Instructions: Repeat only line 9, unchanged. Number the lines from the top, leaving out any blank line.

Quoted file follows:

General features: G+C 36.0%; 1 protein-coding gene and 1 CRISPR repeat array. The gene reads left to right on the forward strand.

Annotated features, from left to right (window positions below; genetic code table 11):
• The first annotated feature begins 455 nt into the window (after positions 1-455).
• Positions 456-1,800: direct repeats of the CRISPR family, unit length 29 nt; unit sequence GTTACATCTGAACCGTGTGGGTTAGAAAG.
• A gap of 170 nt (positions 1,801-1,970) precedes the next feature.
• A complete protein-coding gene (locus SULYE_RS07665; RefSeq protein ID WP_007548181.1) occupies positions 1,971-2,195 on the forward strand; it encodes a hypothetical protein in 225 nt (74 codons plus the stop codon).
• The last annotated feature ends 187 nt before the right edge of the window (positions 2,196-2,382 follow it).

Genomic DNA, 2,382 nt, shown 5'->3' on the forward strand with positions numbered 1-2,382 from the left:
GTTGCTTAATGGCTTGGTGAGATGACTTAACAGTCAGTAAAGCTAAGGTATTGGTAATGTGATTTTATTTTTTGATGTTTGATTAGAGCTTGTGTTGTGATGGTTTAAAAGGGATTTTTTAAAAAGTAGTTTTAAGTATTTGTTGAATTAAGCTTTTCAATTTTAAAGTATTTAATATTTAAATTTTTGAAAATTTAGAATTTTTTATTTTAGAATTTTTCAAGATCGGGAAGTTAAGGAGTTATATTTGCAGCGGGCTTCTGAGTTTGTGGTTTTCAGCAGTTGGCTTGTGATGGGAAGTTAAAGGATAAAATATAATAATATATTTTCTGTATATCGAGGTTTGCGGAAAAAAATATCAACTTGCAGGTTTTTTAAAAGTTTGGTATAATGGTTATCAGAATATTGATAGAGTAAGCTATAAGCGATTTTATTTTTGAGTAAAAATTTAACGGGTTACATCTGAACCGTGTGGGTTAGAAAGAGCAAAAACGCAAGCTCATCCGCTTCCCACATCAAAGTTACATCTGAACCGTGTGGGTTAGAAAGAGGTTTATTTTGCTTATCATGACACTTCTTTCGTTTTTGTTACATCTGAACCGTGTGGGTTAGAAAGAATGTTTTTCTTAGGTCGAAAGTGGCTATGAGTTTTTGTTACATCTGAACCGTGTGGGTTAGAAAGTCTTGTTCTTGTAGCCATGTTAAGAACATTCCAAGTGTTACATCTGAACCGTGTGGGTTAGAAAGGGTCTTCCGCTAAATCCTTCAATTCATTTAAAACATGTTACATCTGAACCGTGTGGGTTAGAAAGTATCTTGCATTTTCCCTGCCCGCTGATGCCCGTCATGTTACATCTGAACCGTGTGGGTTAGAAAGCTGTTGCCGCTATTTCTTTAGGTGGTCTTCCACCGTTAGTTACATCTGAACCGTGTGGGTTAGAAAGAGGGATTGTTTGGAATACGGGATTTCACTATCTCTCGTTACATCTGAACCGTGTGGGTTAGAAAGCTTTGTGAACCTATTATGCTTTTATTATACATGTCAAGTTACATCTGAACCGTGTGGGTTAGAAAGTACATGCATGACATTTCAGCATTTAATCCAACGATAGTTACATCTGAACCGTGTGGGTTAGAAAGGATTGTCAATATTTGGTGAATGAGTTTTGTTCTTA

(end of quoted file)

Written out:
GTTGCTTAATGGCTTGGTGAGATGACTTAACAGTCAGTAAAGCTAAGGTATTGGTAATGTGATTTTATTTTTTGATGTTTGATTAGAGCTTGTGTTGTGATGGTTTAAAAGGGATTTTTTAAAAAGTAGTTTTAAGTATTTGTTGAATTAAGCTTTTCAATTTTAAAGTATTTAATATTTAAATTTTTGAAAATTTAGAATTTTTTATTTTAGAATTTTTCAAGATCGGGAAGTTAAGGAGTTATATTTGCAGCGGGCTTCTGAGTTTGTGGTTTTCAGCAGTTGGCTTGTGATGGGAAGTTAAAGGATAAAATATAATAATATATTTTCTGTATATCGAGGTTTGCGGAAAAAAATATCAACTTGCAGGTTTTTTAAAAGTTTGGTATAATGGTTATCAGAATATTGATAGAGTAAGCTATAAGCGATTTTATTTTTGAGTAAAAATTTAACGGGTTACATCTGAACCGTGTGGGTTAGAAAGAGCAAAAACGCAAGCTCATCCGCTTCCCACATCAAAGTTACATCTGAACCGTGTGGGTTAGAAAGAGGTTTATTTTGCTTATCATGACACTTCTTTCGTTTTTGTTACATCTGAACCGTGTGGGTTAGAAAGAATGTTTTTCTTAGGTCGAAAGTGGCTATGAGTTTTTGTTACATCTGAACCGTGTGGGTTAGAAAGTCTTGTTCTTGTAGCCATGTTAAGAACATTCCAAGTGTTACATCTGAACCGTGTGGGTTAGAAAGGGTCTTCCGCTAAATCCTTCAATTCATTTAAAACATGTTACATCTGAACCGTGTGGGTTAGAAAGTATCTTGCATTTTCCCTGCCCGCTGATGCCCGTCATGTTACATCTGAACCGTGTGGGTTAGAAAGCTGTTGCCGCTATTTCTTTAGGTGGTCTTCCACCGTTAGTTACATCTGAACCGTGTGGGTTAGAAAGAGGGATTGTTTGGAATACGGGATTTCACTATCTCTCGTTACATCTGAACCGTGTGGGTTAGAAAGCTTTGTGAACCTATTATGCTTTTATTATACATGTCAAGTTACATCTGAACCGTGTGGGTTAGAAAGTACATGCATGACATTTCAGCATTTAATCCAACGATAGTTACATCTGAACCGTGTGGGTTAGAAAGGATTGTCAATATTTGGTGAATGAGTTTTGTTCTTA